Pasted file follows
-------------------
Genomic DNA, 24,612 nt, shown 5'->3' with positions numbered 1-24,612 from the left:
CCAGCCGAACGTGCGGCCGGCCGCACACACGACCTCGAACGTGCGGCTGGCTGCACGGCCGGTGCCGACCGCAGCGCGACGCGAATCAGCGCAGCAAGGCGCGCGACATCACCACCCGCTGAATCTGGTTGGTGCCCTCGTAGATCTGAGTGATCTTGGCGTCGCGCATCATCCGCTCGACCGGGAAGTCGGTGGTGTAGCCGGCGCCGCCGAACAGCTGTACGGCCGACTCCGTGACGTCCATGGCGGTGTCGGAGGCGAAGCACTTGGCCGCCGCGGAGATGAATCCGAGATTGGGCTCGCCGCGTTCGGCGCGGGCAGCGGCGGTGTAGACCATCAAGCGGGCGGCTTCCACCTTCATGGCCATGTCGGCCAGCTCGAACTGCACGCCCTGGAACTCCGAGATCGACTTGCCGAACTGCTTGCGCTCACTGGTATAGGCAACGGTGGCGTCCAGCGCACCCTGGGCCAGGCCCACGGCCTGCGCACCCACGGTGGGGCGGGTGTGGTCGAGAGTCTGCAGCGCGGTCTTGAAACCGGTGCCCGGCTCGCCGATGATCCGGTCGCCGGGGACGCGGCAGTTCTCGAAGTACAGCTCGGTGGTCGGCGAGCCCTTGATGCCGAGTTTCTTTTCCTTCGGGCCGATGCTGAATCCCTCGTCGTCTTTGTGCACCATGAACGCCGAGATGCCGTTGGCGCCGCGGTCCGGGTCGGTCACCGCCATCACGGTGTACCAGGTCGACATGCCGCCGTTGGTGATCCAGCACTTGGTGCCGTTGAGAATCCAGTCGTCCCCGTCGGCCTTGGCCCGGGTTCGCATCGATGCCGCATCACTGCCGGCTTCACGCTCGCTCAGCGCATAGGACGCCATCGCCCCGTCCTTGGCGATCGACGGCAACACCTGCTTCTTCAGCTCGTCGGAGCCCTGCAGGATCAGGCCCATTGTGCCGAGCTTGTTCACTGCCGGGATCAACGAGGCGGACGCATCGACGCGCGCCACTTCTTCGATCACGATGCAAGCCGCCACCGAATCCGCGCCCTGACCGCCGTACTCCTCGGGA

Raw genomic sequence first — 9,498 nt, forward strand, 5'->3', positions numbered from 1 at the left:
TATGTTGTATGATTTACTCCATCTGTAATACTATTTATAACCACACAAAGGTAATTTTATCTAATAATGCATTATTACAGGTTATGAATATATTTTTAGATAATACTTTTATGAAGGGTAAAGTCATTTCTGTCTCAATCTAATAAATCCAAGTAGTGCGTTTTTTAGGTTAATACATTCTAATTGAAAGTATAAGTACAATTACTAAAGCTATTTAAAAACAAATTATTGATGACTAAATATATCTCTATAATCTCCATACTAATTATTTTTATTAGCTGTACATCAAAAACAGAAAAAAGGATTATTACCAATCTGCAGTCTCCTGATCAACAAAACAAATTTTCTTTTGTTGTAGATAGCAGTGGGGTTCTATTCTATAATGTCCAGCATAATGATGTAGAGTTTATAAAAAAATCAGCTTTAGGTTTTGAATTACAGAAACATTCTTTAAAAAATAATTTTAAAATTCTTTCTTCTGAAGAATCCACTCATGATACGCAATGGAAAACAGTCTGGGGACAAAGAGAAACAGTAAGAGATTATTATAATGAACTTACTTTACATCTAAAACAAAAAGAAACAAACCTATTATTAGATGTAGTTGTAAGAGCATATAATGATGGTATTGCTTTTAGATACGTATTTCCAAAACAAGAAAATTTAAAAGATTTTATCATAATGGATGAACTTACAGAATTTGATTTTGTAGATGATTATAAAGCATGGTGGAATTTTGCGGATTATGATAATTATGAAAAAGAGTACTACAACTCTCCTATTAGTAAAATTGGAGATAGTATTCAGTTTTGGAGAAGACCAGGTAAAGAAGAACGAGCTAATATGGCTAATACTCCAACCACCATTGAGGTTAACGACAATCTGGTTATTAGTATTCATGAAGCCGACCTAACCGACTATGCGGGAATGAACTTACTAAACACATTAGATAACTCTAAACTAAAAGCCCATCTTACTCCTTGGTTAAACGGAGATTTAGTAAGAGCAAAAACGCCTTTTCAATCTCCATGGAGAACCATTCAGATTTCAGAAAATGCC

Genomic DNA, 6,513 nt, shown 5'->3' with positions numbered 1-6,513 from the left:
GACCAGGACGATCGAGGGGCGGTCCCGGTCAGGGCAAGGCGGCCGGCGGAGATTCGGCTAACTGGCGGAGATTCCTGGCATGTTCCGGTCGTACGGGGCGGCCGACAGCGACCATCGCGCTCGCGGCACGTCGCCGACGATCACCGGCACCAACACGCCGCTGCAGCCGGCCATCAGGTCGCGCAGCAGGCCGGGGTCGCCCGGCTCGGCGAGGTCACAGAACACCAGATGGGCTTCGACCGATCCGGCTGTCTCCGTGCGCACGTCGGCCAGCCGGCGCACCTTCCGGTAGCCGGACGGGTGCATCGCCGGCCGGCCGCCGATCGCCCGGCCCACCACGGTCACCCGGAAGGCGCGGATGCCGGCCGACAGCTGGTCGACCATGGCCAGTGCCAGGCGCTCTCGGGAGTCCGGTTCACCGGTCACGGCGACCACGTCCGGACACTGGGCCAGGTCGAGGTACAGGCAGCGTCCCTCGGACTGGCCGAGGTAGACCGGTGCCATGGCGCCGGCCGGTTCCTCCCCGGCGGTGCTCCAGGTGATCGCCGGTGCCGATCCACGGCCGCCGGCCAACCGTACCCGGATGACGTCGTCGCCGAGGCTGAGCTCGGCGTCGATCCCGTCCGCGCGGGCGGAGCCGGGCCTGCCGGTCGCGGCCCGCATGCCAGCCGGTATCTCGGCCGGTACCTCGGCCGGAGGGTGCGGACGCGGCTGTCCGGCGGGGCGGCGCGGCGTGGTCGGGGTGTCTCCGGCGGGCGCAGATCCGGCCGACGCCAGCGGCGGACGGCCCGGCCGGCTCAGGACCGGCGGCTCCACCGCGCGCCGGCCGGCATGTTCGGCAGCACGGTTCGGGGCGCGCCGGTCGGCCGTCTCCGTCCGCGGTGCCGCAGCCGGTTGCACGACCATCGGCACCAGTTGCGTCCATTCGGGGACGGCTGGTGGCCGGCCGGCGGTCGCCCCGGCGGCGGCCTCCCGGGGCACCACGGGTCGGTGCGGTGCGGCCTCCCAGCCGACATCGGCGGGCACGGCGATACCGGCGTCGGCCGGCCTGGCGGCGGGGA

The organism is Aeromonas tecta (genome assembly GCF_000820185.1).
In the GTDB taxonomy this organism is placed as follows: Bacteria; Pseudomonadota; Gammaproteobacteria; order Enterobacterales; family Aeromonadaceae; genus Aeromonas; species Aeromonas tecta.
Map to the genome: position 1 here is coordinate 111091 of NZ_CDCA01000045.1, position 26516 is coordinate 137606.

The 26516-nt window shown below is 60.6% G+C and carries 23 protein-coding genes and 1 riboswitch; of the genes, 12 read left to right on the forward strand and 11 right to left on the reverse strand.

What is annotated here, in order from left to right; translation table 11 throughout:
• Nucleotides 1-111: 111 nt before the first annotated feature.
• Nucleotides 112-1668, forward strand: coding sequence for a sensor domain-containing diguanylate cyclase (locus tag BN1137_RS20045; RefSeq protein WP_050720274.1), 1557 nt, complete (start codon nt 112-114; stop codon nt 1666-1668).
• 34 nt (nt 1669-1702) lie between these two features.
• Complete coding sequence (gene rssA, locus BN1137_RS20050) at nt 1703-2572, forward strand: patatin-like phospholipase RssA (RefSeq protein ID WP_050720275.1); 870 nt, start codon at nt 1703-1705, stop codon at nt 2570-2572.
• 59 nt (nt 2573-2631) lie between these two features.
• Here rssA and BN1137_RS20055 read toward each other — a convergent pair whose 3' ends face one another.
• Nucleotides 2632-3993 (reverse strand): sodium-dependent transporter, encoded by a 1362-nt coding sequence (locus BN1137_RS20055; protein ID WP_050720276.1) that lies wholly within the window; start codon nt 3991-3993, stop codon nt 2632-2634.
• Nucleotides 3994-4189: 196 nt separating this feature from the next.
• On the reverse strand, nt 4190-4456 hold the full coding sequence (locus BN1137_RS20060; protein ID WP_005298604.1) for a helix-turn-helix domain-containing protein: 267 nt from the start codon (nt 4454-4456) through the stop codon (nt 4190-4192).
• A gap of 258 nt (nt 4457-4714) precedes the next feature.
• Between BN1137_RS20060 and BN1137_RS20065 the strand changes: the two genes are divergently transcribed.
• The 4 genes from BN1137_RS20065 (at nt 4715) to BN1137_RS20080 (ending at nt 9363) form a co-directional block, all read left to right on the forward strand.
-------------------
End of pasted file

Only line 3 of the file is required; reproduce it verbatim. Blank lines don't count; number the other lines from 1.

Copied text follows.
Raw genomic sequence first — 9,498 nt, forward strand, 5'->3', positions numbered from 1 at the left: